Three sisters give thanks for adoptive families, living in America, and teaching in Stephens County
Toccoa, GA – Three sisters - Anya, Zhenya, and Katya Higgins - know a lot about the changing of seasons, transitions in life, and new beginnings. During this season of Thanksgiving, the sisters are grateful for the opportunity to teach in Stephens County and to continue to grow in the community that has been such a blessing to them.
The Higgins sisters grew up separately in orphanages in either Ukraine or Russia. And together, they share a lot in common as they were adopted by the same family during their preteen years and Oxford, Georgia, located approximately ninety miles south of Toccoa, became their new home. They were fortunate to become sisters and were welcomed into a large family of twelve children, with four biological and eight adopted siblings. While they kept their first names, their new parents gave them special middle names - Grace, Mercy, and Hope - during their legal adoptions as a reminder of their new world of opportunities and promising futures.
While attending Toccoa Falls College majoring in education, they completed their student teaching within the Stephens County School System. They loved the schools and area so much that they decided to stay and teach in Stephens County after graduating in May of 2022. Currently, in their first year as educators, they are using their middle names and upbringings to help students learn to show grace, extend mercy, and recognize there is always hope.
Anya Grace Higgins was born in Russia, was adopted at age of ten, and is now a pre-k teacher at Big A Elementary School. “I chose to go into education because I saw the difference it makes when someone chooses to invest in you,” says Anya. “When I got adopted, I had a lot to learn, and it was not always easy. I had to learn how to behave, how to be part of a family, and learn a new language. My parents invested in me and never gave up on me even when things got difficult. Now, I get to invest and teach twenty-two precious children. I want to show and teach my students the importance of love, joy, and grace every day. I show grace to my students and tell them it is okay to make mistakes and that we all make mistakes. Even adults mess up sometimes. We talk about love and how we can show love to everyone around us.”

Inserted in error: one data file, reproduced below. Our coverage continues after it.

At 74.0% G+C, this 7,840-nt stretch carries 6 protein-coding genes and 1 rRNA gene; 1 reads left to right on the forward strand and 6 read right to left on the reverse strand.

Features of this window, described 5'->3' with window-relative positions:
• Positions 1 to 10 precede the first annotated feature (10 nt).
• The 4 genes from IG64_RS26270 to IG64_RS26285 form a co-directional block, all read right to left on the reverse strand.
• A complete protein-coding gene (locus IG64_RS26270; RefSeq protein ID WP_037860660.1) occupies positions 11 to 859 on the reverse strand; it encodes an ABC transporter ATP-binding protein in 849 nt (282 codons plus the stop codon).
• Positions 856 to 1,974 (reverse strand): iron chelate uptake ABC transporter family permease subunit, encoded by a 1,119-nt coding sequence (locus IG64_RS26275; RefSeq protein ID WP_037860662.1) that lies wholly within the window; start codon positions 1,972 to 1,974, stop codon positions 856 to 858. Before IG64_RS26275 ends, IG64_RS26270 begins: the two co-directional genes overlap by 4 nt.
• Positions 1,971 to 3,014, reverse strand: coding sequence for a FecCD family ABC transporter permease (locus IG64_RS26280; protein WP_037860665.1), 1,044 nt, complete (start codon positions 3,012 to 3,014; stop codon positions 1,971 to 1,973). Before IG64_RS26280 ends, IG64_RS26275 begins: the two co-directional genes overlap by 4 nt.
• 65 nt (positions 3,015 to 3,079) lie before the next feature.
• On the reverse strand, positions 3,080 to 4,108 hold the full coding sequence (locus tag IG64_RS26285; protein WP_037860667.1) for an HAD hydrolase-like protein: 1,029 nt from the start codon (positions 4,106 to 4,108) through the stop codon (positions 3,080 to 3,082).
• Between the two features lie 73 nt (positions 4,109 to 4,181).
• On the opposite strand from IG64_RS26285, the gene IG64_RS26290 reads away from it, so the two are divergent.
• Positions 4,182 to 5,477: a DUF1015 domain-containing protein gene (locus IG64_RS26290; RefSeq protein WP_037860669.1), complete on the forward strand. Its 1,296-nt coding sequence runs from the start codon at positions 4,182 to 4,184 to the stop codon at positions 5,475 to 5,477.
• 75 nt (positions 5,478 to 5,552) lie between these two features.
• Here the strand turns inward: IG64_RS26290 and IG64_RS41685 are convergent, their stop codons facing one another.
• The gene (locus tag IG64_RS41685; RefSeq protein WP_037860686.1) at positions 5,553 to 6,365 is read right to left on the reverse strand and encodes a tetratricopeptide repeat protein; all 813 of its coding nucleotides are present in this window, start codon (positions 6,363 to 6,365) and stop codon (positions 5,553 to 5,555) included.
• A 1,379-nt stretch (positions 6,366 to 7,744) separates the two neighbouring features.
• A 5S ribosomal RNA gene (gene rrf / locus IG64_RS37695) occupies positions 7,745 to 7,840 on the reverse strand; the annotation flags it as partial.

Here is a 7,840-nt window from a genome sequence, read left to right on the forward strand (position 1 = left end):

Principal Regina Bayles offered Anya an opportunity to teach at Big A Elementary and says Anya is “very positive, kindhearted, and a wonderful addition to the Big A family.”
Zhenya Higgins teaches first grade at Liberty Elementary School. Adopted from Ukraine, her middle name is Mercy.
“Mercy is showing forgiveness and compassion toward others even when you think they do not deserve it,” says Zhenya. “As a teacher, what a fantastic opportunity I have to teach my students about mercy by practicing forgiveness and compassion toward others. I often did not deserve forgiveness from the people I hurt, but they offered it freely. So, I want my students to know everyone can make a mistake or hurt other people, sometimes intentionally or accidentally. I want to teach mercy by example so that my students will have the skills to ask for forgiveness or forgive others. Compassion, showing sympathy toward those who are suffering, is something else I want my students to learn. I know a thing or two about suffering. I became an orphan at the age of eleven after losing my biological parents to alcohol addiction. In the orphanage, I lived a life without love and a proper education until a family from the U.S. adopted me at the age of fifteen. I have compassion for students who have a difficult home life or students who are just having a bad day. I want them to know that I will always love and care for them.”